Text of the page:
(NEXSTAR) — Ken Jennings. Brad Rutter. James Holzhauer. They’re all record-setting “Jeopardy!’ champions, but none have even come close to earning the maximum potential dollar amount a “Jeopardy!” contestant can theoretically win in a single game.

It’s unlikely that anyone would ever come significantly closer, though. At least not based on the current structure of the quiz show’s gameplay.

As it stands, the largest payday ever awarded during a single game of “Jeopardy!” (outside of a tournament) is $131,127, a hefty prize amount won by James Holzhauer in April 2019. In fact, Holtzhauer holds the top 12 spots for single-day winnings, all earned during his 32-game streak during the spring of 2019, according to the official “Jeopardy!” leaderboard.

Holzhauer was able to maximize his winnings by placing large wagers during Daily Doubles and Final Jeopardy. But even a skilled player like himself would need an absurd amount of luck (and more than a touch of hubris) to win the maximum theoretical prize amount, which totals more than a half-million dollars.

To earn that amount — $566,400, to be exact — a contestant would have to play a “perfect game,” which means correctly responding to every single clue, betting the maximum available amount on Daily Doubles, and then risking it all during the Final Jeopardy! round.

But there are other variables that would make the $566,400 prize a near impossibility, including one that the contestant can’t control — no matter how smart, calculating, or quick on the buzzer.

In addition to buzzing in with every correct response and betting it all at every possible chance, a player would (somehow) need to leave the Daily Doubles for the end of each round. Additionally, the show’s writers would have needed to hide those Daily Doubles under the lowest dollar amounts, to give the contestant the best possible chance of earning as much money from the other clues before the Daily Doubles are found.

In the first round, for instance, a contestant could earn a possible $17,800 from all the clues on the board before finding the Daily Double under the last $200 clue. If the contestant goes for a “true” Daily Double, their winnings after the first round could total $35,600.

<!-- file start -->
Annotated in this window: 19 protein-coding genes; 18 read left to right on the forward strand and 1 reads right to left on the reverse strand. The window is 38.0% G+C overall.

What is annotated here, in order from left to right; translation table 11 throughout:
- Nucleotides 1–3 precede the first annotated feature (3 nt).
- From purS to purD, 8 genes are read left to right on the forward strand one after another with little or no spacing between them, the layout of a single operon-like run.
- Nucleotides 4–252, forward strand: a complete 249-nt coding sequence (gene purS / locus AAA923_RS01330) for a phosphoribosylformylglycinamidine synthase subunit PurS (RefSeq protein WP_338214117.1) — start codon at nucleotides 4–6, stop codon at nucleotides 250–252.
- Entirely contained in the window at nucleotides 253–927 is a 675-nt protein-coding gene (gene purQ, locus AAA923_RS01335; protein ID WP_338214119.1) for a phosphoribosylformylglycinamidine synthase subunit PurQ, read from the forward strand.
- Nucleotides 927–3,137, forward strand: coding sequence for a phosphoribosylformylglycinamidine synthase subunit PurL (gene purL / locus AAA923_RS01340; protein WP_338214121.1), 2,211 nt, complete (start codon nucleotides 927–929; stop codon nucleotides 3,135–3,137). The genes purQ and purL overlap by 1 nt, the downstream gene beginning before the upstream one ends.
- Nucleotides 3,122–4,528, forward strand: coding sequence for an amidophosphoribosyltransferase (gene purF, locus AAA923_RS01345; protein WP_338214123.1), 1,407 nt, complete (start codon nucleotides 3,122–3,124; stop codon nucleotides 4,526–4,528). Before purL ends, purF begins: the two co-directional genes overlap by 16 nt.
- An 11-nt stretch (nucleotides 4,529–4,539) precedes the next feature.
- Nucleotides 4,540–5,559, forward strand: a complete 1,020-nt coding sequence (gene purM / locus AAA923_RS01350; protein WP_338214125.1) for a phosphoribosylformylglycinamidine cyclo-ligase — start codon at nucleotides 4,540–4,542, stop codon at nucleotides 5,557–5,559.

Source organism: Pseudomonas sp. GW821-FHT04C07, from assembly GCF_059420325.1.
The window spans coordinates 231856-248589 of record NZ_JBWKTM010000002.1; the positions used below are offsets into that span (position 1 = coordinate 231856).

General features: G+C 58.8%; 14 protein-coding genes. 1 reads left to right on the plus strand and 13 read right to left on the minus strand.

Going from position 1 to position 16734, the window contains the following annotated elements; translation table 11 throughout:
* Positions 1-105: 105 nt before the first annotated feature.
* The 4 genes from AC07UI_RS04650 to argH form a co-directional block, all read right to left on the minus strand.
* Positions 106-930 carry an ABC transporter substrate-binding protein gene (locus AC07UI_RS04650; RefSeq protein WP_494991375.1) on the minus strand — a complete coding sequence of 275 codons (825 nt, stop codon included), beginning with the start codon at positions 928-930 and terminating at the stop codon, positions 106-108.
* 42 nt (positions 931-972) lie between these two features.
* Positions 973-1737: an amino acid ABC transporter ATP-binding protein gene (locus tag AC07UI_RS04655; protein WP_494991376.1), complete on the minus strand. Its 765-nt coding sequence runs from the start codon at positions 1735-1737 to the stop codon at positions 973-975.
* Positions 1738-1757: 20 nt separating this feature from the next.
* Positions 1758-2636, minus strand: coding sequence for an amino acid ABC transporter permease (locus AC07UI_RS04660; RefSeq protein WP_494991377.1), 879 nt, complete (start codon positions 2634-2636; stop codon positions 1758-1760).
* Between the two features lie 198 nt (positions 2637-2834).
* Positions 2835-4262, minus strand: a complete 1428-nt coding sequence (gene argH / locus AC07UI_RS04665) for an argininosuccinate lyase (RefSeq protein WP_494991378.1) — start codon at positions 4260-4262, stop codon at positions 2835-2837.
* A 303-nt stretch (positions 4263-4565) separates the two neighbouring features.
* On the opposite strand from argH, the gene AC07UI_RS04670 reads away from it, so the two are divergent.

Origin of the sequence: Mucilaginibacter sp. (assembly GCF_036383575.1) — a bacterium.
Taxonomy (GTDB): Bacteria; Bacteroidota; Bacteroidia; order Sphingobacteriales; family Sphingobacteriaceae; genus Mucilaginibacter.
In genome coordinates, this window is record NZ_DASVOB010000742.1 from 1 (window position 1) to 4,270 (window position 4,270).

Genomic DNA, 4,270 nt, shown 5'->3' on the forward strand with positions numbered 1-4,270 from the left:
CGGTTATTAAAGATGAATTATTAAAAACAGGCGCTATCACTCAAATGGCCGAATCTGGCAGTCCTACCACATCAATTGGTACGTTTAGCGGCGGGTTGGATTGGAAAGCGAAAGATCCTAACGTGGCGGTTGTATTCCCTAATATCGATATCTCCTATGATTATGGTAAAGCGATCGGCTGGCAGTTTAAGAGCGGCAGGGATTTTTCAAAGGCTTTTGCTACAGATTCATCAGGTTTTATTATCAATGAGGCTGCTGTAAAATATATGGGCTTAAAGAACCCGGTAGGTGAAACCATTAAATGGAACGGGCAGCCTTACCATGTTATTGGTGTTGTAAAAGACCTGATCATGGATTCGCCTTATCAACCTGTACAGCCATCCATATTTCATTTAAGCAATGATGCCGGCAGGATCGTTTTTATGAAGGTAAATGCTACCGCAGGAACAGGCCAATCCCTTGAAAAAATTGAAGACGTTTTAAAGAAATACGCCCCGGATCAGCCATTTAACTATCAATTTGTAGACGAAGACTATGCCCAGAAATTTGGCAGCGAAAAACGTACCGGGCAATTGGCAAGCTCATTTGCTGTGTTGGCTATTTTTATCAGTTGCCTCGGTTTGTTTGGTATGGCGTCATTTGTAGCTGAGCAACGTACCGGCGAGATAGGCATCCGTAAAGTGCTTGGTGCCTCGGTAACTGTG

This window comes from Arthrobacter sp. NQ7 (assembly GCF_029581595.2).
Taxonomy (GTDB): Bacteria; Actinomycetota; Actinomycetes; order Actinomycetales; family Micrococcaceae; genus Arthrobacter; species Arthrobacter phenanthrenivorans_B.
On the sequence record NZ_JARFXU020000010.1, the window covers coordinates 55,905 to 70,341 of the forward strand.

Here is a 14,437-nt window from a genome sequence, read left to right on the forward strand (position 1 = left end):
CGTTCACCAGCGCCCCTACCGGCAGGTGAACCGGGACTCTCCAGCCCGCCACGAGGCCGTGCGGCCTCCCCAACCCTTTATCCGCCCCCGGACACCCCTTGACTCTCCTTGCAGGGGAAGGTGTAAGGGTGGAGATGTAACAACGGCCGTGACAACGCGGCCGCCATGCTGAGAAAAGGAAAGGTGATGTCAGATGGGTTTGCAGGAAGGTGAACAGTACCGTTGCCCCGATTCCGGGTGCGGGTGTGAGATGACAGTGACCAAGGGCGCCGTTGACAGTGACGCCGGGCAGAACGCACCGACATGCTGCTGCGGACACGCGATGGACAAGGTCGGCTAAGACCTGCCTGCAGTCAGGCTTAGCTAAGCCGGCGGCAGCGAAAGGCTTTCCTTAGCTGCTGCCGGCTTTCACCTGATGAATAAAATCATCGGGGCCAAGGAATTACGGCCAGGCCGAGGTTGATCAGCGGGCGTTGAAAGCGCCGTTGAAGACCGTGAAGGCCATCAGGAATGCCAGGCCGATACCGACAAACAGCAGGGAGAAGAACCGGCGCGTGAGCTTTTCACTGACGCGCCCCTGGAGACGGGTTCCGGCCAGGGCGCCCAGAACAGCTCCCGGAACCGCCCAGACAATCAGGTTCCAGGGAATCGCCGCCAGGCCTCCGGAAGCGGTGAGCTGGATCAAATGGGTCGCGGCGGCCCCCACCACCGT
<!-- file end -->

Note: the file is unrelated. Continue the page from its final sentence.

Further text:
During Double Jeopardy!, where the dollar amounts are doubled and there are two Daily Double clues, a contestant could add a possible $35,200 to their score (for a total of $70,800), but, again, only if the last two Daily Doubles are uncovered under the round’s lowest-value ($400) clues. If so — and if the player bets everything during both Daily Doubles — that contestant could theoretically accrue $283,200 ($70,800×2×2) before the Final Jeopardy! round.

All that’s left to do is wager all $283,200 on the last clue, provide the correct response, and walk away with a $566,400 payday.

This scenario, while astronomically unlikely, is made even more unlikely considering that the quiz show’s production team would have to voluntarily hide the Daily Double clues under the lowest dollar amounts. (The location of the Daily Doubles is not randomized, but rather set by the show’s writers, a representative for Sony Pictures Entertainment confirmed). The winning contestant would also need the superhuman ability to correctly determine which of the six categories contained those Daily Doubles.

The set of “Jeopardy!” is pictured during the Million Dollar Celebrity Invitational Tournament in April 2010. (Photo by Amanda Edwards/Getty Images)

During a “perfect game,” there would also be only one player left in the Final Jeopardy! round, as the show’s rules prohibit players with $0 or less from competing. That means the remaining player would need to risk a guaranteed $283,200 — with no opponent in sight — for the chance to win $566,400. It could also mean the player loses everything and ends up with $0.

In the latter case, the contestant wouldn’t be invited back as a returning champion for a subsequent game, no matter how well they played earlier, according to a “Jeopardy!” representative.

The risks of playing so brazenly, therefore, could hinder any chance at a multi-day winning streak, wherein contestants can potentially win significantly more than $566,400.

So, yes, it’s theoretically possible to win $566,400 during a perfect “Jeopardy!” game. But when it comes to probability, it’s more likely to be selected to replace Ken Jennings or Mayim Bialik as the show’s hosts.

Might we suggest trying your luck at “Wheel of Fortune” instead?